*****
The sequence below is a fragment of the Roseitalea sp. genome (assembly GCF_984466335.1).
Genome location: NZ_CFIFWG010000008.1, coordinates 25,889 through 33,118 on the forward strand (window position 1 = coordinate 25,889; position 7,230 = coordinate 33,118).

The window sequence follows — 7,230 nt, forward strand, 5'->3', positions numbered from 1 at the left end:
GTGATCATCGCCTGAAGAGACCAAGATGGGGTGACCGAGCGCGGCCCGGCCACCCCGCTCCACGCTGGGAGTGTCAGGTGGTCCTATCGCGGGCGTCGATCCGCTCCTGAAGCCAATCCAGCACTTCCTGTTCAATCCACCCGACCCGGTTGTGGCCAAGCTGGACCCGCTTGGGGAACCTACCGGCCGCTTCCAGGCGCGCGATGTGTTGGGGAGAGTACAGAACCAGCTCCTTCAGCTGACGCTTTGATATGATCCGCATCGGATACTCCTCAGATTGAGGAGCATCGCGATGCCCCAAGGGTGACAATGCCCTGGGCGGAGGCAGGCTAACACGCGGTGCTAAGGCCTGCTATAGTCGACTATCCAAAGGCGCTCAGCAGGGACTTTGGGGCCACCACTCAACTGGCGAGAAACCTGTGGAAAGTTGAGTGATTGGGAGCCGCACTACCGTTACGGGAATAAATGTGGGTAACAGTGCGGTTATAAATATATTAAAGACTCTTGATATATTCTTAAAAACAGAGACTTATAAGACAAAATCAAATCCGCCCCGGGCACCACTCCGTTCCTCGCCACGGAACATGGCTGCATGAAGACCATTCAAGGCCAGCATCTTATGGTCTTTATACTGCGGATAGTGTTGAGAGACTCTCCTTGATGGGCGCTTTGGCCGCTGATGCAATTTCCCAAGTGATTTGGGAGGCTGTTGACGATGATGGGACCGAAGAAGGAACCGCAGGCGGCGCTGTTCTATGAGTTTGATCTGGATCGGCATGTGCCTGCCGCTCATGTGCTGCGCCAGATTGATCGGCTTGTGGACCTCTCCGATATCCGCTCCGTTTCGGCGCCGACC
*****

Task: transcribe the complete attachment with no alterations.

The sequence below is a fragment of the Roseitalea sp. genome (assembly GCF_984466335.1).
Genome location: NZ_CFIFWG010000008.1, coordinates 25,889 through 33,118 on the forward strand (window position 1 = coordinate 25,889; position 7,230 = coordinate 33,118).

The window sequence follows — 7,230 nt, forward strand, 5'->3', positions numbered from 1 at the left end:
GTGATCATCGCCTGAAGAGACCAAGATGGGGTGACCGAGCGCGGCCCGGCCACCCCGCTCCACGCTGGGAGTGTCAGGTGGTCCTATCGCGGGCGTCGATCCGCTCCTGAAGCCAATCCAGCACTTCCTGTTCAATCCACCCGACCCGGTTGTGGCCAAGCTGGACCCGCTTGGGGAACCTACCGGCCGCTTCCAGGCGCGCGATGTGTTGGGGAGAGTACAGAACCAGCTCCTTCAGCTGACGCTTTGATATGATCCGCATCGGATACTCCTCAGATTGAGGAGCATCGCGATGCCCCAAGGGTGACAATGCCCTGGGCGGAGGCAGGCTAACACGCGGTGCTAAGGCCTGCTATAGTCGACTATCCAAAGGCGCTCAGCAGGGACTTTGGGGCCACCACTCAACTGGCGAGAAACCTGTGGAAAGTTGAGTGATTGGGAGCCGCACTACCGTTACGGGAATAAATGTGGGTAACAGTGCGGTTATAAATATATTAAAGACTCTTGATATATTCTTAAAAACAGAGACTTATAAGACAAAATCAAATCCGCCCCGGGCACCACTCCGTTCCTCGCCACGGAACATGGCTGCATGAAGACCATTCAAGGCCAGCATCTTATGGTCTTTATACTGCGGATAGTGTTGAGAGACTCTCCTTGATGGGCGCTTTGGCCGCTGATGCAATTTCCCAAGTGATTTGGGAGGCTGTTGACGATGATGGGACCGAAGAAGGAACCGCAGGCGGCGCTGTTCTATGAGTTTGATCTGGATCGGCATGTGCCTGCCGCTCATGTGCTGCGCCAGATTGATCGGCTTGTGGACCTCTCCGATATCCGCTCCGTTTCGGCGCCGACC